How the attackers evaded the Askariya shrine's guard force, strengthened considerably after the 2006 bombing, was a mystery.

Al-Maliki said policemen at the shrine were detained for questioning, and the Interior Ministry said members of "a terrorist group" - in addition to the policemen - were arrested in Samarra and were being interrogated in connection with the shrine attack.

The Wednesday morning blasts shook the Tigris River-side city of Samarra, sending a cloud of dust billowing into the air, said Imad Nagi, a storeowner 100 yards from the shrine. "After the dust settled, I couldn't see the minarets any more. So, I closed the shop quickly and went home."

Nearby blacksmith shop owner Farouq al-Samaraie said, "I didn't expect there would be another explosion at Askariya mosque because it was already attacked last year."

Resident Abdul-Khali Mohammed predicted violence in the capital: "The Shiite militias now will seize this opportunity to kill Sunni families in Baghdad."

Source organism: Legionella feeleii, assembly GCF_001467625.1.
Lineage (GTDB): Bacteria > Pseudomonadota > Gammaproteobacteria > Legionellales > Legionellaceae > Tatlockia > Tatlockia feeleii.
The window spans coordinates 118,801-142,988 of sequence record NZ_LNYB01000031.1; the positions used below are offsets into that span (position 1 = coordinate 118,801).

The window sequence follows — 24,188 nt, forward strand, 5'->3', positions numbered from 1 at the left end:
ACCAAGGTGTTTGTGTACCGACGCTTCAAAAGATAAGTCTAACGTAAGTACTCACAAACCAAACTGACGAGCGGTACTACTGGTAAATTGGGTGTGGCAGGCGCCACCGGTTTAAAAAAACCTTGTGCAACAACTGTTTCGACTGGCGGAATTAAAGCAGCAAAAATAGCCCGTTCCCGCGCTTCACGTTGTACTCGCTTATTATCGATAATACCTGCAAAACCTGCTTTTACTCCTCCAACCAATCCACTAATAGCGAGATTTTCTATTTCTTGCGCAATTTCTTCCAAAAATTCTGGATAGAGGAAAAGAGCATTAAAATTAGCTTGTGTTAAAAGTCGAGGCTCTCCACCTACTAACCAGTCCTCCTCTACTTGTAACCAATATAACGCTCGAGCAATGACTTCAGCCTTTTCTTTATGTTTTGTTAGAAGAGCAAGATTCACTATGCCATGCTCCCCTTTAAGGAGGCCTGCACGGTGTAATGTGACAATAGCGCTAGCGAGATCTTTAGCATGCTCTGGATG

An indefinite curfew was immediately imposed on Samarra, and, as Iraqi army and police reinforcements and U.S. troops poured in, the streets emptied by midafternoon, witnesses said.

A few hundred U.S. soldiers had been stationed around Samarra but had left shrine security to Iraqi forces.

In Baghdad, the prime minister ordered an indefinite curfew, beginning at 6 p.m. Wednesday, on vehicle traffic and large gatherings in the capital.

An official close to the prime minister, citing intelligence reports, said Wednesday's bombing was likely the work of al-Qaida, whose militants have recently moved into Samarra from surrounding areas.

A U.S. statement, from Ambassador Ryan Crocker and U.S. Iraq commander Gen. David Petraeus, unequivocally blamed al-Qaida, saying the terror group sought "to sow dissent and inflame sectarian strife."

Such an attack by the Sunni extremist group al-Qaida in Iraq, increasingly at odds with more nationalist Iraqi insurgents, might have been intended to provoke Shiite retaliation that would help reunite various Sunni elements.